By watching this interview, you will:
1. critique misguided principles of diagnosis, assessment and treatment
2. appreciate the basic tenets of Interpersonal Neurobiology (IPNB)
3. apply IPNB principles of integration to enhance your psychotherapy with a wide range of clients 

Length of video: 1:36:05

Number of Discs: 0

English subtitles available on: Stream, DVD

This DVD plays in All Regions

Group ISBN-10 #: 1-60124-546-7

Group ISBN-13 #: 978-1-60124-546-5

Dan Siegel, MD, is a Harvard trained physician and researcher as well as a clinical professor of psychiatry at the UCLA School of Medicine and the founding co-director of the Mindful Awareness Research Center at UCLA. Dr. Siegel is the Executive Director of the Mindsight Institute, an educational organization which focuses on the study and application of Interpersonal Neurobiology, the interface of human relationships and basic biological processes. Dr. Siegel is a practicing clinician and prolific author whose The Developing Mind: How Relationships and the Brain Interact to Shape Who We Are (2nd. Ed., Guilford, 2012) introduces the field of interpersonal neurobiology. His work has been extensively utilized by a number of clinical and research organizations worldwide and as such has been translated into over forty languages. His upcoming book Aware: The Science and Practice of Presence (Tarcher/Perigee, August 2018) will introduce readers to his Wheel of Awareness, a powerful and pioneering tool for self-enhancement.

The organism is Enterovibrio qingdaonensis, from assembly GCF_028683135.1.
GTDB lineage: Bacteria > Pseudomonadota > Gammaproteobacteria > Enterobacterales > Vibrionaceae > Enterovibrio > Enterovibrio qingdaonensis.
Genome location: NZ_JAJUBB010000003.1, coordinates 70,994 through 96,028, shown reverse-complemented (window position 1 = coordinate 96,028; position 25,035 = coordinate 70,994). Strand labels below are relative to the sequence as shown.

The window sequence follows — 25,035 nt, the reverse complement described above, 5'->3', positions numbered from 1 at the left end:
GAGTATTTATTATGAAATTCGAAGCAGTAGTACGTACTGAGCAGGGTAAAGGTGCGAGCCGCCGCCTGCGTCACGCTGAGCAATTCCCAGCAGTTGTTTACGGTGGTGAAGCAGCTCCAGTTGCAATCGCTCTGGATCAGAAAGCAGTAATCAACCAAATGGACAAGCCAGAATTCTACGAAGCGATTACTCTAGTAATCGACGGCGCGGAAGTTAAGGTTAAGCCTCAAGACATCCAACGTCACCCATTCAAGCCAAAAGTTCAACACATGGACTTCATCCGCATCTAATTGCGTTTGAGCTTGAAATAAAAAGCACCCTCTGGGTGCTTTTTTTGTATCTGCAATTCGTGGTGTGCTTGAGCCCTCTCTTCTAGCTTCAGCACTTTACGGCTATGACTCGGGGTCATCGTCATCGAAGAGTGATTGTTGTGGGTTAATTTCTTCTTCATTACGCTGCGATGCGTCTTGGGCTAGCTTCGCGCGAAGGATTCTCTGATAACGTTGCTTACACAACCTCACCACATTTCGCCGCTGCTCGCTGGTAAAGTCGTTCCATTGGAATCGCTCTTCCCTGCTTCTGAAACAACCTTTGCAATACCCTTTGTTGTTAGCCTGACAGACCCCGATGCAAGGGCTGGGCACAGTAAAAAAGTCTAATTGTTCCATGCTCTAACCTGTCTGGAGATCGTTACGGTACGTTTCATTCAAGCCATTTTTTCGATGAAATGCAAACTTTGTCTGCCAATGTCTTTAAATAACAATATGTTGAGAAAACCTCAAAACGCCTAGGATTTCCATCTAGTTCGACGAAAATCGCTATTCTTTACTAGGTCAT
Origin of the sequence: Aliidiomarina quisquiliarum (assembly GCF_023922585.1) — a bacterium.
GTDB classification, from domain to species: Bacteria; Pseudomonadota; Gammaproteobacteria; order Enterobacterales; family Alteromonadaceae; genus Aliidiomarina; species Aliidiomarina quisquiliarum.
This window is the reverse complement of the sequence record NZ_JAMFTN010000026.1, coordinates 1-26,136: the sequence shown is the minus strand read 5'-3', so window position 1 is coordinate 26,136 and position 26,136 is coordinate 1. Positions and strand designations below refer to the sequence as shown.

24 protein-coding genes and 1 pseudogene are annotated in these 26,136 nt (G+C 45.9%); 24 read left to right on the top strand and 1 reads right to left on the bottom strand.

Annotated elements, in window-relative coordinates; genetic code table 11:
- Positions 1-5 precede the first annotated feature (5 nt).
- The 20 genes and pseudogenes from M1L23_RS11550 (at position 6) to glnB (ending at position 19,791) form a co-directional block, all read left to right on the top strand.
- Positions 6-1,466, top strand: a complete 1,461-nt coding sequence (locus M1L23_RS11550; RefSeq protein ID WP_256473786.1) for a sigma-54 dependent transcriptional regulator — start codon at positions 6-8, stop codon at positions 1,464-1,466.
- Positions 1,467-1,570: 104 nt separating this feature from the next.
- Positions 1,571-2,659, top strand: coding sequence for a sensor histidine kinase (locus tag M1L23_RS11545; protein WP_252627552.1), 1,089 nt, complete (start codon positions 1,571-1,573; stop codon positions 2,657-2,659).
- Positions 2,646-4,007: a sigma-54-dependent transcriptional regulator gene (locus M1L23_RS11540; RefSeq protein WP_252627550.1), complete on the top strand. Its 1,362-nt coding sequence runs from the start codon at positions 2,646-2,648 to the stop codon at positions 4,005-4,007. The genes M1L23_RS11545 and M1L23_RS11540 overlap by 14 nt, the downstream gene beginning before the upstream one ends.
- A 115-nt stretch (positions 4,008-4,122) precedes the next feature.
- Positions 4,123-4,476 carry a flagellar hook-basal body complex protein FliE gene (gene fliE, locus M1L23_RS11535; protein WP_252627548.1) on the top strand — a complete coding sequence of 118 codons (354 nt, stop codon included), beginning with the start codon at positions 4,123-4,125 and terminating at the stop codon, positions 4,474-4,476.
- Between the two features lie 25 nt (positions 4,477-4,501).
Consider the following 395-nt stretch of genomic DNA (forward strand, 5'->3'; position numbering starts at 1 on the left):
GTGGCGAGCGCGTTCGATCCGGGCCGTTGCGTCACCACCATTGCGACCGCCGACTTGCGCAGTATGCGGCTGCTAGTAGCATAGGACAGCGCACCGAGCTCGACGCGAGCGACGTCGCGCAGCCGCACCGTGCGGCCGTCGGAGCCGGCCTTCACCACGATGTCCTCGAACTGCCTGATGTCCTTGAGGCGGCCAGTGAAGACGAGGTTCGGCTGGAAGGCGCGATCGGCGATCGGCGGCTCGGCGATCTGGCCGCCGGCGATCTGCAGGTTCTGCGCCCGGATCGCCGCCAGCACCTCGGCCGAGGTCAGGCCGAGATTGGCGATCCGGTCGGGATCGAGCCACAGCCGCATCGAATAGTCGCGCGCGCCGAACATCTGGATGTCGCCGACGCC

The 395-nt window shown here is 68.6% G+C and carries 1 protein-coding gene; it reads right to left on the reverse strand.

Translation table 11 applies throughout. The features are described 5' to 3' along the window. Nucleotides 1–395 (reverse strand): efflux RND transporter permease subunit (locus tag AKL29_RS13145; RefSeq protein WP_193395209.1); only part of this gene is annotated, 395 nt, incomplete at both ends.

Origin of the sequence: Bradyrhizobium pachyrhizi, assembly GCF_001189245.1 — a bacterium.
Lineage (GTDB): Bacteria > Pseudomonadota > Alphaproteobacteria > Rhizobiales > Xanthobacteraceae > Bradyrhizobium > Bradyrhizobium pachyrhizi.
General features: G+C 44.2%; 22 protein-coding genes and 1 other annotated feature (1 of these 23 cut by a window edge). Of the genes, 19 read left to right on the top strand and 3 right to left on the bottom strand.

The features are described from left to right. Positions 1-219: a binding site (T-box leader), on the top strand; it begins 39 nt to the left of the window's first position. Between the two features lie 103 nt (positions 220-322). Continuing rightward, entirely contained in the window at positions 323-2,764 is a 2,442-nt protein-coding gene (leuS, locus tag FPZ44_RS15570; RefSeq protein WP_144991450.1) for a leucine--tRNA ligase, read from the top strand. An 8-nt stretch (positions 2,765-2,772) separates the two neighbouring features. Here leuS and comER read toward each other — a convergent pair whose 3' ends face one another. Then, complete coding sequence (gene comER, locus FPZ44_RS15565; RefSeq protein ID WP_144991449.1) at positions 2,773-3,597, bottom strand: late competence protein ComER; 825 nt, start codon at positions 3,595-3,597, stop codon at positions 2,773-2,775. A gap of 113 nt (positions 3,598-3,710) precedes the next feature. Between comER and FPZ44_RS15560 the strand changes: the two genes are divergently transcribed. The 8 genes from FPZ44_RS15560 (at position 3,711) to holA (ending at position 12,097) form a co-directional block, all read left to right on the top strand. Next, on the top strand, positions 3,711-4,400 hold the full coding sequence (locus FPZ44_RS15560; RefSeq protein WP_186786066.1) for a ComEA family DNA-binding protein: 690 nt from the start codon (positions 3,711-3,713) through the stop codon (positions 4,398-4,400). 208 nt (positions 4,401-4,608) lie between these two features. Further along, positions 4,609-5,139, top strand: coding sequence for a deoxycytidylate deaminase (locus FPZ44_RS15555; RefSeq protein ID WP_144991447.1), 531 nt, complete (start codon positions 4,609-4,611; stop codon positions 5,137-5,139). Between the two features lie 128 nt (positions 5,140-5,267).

Relevant Websites and Readings:

Comprehensive Resources

Mindsight Institute

CE credits: 1.5

Learning Objectives:

  • Learn how to critique misguided principles of diagnosis, assessment and treatment
  • Appreciate the basic tenets of Interpersonal Neurobiology (IPNB)
  • Apply IPNB principles of integration to enhance your psychotherapy with a wide range of clients